Ben, Tom, and Donna's "TREAT YO SELF" B-plot was definitely the highlight of the episode, if only because of Ben eating soup alone on a bench, his fear of acupuncture, and the Game of Thrones and Dark Knight references. Nevertheless, this has been the third consecutive episode to pair up Ben and Tom, so I wouldn't mind Ben getting a new story partner next week. Chris and Jerry's subplot all seemed like buildup for the two-second punchline of Jerry's reaction shot when Chris tells him he fucked his daughter, but that punchline was funny enough to make it all worthwhile.
Funniest Moment: Andy's intensity while reciting the oath of the Pawnee Goddesses.
Community, Season 3 Episode 4 — "Remedial Chaos Theory"
Best sitcom of last Thursday? Yes. Best TV episode of the week? Certainly. One of the best of the year? Absolutely. Best Community since "Advanced Dungeons & Dragons?" Quite possibly! "Remedial Chaos Theory" was the sort of condensed, propulsive brilliance Community specializes in that makes all other sitcoms feel small, dull, and gray in comparison. Granted, it's not the first sitcom episode to explore multiple timelines, but it is the first to explore seven multiple timelines, and weave countless subplots and running jokes through all of them in a manner reminiscent of a man juggling a dozen knives.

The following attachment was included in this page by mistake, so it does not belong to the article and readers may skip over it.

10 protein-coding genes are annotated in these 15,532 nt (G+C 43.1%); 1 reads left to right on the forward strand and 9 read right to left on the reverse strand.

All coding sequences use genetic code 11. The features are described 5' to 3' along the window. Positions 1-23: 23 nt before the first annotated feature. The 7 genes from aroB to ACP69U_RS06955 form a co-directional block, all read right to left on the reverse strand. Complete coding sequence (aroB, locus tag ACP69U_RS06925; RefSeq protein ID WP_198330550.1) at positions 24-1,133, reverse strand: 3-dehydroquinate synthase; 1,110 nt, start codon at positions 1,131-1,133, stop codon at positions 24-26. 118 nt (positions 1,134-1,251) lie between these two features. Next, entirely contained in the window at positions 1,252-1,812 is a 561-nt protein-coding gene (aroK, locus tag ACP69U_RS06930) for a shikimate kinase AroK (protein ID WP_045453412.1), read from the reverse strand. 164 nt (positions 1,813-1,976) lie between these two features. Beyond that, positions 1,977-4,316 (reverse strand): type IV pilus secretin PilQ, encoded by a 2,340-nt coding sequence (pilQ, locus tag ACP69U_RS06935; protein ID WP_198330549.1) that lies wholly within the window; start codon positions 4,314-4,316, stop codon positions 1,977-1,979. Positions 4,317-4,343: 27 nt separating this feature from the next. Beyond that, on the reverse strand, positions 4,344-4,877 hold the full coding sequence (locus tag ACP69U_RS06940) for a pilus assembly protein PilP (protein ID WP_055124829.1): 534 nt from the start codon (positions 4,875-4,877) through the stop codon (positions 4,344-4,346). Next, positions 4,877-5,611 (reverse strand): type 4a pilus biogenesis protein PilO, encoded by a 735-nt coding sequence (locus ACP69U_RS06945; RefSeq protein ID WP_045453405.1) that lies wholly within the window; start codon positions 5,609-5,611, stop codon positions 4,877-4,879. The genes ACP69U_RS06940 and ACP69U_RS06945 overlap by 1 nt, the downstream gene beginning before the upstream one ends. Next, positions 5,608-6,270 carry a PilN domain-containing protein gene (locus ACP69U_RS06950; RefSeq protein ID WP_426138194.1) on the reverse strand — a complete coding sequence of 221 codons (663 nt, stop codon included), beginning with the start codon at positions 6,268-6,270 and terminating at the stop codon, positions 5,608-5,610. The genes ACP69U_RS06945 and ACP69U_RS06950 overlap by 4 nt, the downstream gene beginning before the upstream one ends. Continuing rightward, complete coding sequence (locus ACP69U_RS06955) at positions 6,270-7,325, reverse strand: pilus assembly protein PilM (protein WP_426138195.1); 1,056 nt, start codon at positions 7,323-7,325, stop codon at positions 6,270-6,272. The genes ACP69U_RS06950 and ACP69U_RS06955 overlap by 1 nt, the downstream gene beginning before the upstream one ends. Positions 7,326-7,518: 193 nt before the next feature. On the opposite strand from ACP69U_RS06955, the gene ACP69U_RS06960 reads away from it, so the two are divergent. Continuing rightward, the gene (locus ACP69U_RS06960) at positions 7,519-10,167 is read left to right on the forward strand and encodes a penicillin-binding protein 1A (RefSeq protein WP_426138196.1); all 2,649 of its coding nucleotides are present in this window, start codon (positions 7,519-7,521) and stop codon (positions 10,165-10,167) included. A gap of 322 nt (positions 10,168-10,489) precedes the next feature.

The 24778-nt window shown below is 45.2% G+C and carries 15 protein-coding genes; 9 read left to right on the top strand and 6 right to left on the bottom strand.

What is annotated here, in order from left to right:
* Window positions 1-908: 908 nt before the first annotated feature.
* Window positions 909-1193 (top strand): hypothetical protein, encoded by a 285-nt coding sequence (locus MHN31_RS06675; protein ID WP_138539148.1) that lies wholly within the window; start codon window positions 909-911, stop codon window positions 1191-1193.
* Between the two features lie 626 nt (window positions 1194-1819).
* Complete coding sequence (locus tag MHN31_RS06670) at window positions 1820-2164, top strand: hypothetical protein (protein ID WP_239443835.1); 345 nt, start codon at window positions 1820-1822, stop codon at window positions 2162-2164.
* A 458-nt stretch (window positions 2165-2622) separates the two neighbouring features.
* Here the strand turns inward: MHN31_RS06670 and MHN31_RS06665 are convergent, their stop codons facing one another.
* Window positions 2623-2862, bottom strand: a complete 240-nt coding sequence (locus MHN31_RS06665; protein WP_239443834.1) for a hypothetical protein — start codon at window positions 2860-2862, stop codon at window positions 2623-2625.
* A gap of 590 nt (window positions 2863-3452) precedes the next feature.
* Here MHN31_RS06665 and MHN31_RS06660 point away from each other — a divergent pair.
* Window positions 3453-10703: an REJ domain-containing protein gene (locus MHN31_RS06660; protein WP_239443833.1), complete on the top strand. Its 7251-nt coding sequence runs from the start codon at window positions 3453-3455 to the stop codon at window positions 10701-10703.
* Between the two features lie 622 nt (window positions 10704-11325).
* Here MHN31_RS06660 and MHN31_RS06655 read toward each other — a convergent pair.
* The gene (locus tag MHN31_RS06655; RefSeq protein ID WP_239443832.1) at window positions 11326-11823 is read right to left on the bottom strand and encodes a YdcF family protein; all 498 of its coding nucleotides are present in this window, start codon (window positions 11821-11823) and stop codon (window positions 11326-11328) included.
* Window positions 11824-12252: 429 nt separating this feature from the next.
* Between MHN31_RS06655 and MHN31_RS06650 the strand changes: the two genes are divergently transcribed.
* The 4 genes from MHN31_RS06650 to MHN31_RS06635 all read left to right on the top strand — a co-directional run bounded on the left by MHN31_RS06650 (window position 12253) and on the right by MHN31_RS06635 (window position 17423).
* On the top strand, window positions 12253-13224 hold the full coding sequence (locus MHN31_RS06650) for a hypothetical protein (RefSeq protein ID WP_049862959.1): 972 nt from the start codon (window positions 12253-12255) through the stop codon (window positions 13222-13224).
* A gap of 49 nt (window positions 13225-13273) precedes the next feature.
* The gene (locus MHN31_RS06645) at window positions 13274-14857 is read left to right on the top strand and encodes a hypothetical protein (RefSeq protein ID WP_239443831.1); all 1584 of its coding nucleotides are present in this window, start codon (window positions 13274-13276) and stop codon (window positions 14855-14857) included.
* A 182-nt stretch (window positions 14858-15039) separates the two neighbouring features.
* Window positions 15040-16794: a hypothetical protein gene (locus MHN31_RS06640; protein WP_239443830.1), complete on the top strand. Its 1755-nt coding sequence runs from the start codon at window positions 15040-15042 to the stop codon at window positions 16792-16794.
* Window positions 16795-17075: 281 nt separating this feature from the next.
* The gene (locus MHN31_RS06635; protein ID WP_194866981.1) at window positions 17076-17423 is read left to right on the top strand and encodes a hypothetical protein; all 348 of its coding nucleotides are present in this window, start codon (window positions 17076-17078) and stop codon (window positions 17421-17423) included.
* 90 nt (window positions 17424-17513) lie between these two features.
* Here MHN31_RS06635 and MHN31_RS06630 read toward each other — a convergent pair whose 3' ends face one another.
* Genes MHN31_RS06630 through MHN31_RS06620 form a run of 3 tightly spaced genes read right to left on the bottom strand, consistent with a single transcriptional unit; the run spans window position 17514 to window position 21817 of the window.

What's great is how the episode managed to have its cake and eat it too, being alternately absurdist, dark, poignant, slapsticky, or (in the case of the prime timeline) heartwarming depending on who got the pizza, and, like they've done with action movies, zombies, and Westerns, they made it all fit seamlessly within the framework of the show's reality. In addition to all the stories they were juggling, "Remedial Chaos Theory" showed supreme confidence in its grasp of tone, and how to make it veer in wildly different directions without ever feeling haphazard or uncontrolled.